Aesthetically is where The Last Resort shines brightest. You may not spend the next few days humming catchy tunes, but the music provides a perfect backdrop to the atmosphere of the episode, and anything more memorable would only distract. The simulated claymation graphics are technically impeccable, with the same level of detail that made Fright of the Bumblebees look like a cartoon somehow made interactive. I absolutely loved the art direction as well. There’s a charming quality to the Water World décor, as if it’s all hand-built and painted by well-meaning amateur carpenters, evoking a false nostalgia in me about beach communities that may (or may not) have existed before I was even born. I can’t imagine a more inviting imitation resort than the one Wallace constructs in his basement. The voice-acting continues to win, and even if you were originally put off by Ben Whitehead filling in for Peter Sallis as the voice of Wallace, by the end of this episode even the diehards should be embracing him as a suitable replacement.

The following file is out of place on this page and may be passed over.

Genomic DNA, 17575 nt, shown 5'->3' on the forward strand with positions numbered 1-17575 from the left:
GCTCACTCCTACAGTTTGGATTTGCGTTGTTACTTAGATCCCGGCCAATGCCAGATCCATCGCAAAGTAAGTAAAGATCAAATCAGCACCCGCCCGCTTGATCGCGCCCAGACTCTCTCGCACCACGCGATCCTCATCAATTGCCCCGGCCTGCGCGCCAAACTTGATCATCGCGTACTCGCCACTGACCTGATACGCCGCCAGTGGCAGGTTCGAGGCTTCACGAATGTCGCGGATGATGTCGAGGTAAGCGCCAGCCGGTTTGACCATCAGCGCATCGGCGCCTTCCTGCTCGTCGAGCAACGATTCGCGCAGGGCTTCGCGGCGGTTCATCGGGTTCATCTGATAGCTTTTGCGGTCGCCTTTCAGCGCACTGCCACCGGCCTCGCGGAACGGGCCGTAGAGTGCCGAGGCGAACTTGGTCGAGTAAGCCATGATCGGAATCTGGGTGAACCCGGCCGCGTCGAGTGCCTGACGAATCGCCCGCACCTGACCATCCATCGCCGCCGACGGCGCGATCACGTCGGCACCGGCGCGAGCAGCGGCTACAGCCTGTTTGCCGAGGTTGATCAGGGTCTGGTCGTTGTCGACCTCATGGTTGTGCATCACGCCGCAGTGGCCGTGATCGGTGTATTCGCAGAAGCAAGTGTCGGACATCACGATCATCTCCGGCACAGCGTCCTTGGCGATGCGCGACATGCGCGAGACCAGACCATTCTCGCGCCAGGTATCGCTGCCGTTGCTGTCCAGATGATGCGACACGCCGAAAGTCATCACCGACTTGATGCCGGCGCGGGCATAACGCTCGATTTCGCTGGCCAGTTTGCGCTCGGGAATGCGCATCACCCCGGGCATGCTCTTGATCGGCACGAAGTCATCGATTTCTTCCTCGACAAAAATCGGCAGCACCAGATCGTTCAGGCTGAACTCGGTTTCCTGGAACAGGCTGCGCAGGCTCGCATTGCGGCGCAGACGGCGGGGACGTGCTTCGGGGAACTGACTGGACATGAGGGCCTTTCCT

I now feel a bit bad that I complained about the brevity of Episode 1, since Episode 2 ends so much sooner—just over two hours for me. Even the endgame sequence feels cut short, as it lasts perhaps five minutes, with little of the same sense of danger or excitement evoked in the last title’s climax. Still, as long as it lasted, I want to make it clear that this is not a bad game, but compared to Fright of the Bumblebees (and certainly one can’t help but compare it to Sam & Max, even if we try to judge it on its own merits), it doesn’t provide as satisfying an experience. The graphics, voice acting, and music are still excellent, the premise is again amusing and appropriately quirky, and the puzzles are competent and sometimes clever. Yet the product as a whole feels rushed, and disappointingly formulaic so soon into a new series. With episodic adventures, we accept a certain amount of reused characters, locations, and ideas, but over-reliance on such recycling is an easy trap to fall into. Hopefully the designers approach the third episode with a little more ambition to give us a truly new and distinctive experience next month. After all, Wallace & Gromit themselves never settle for the average or the typical, so their fans should expect no less.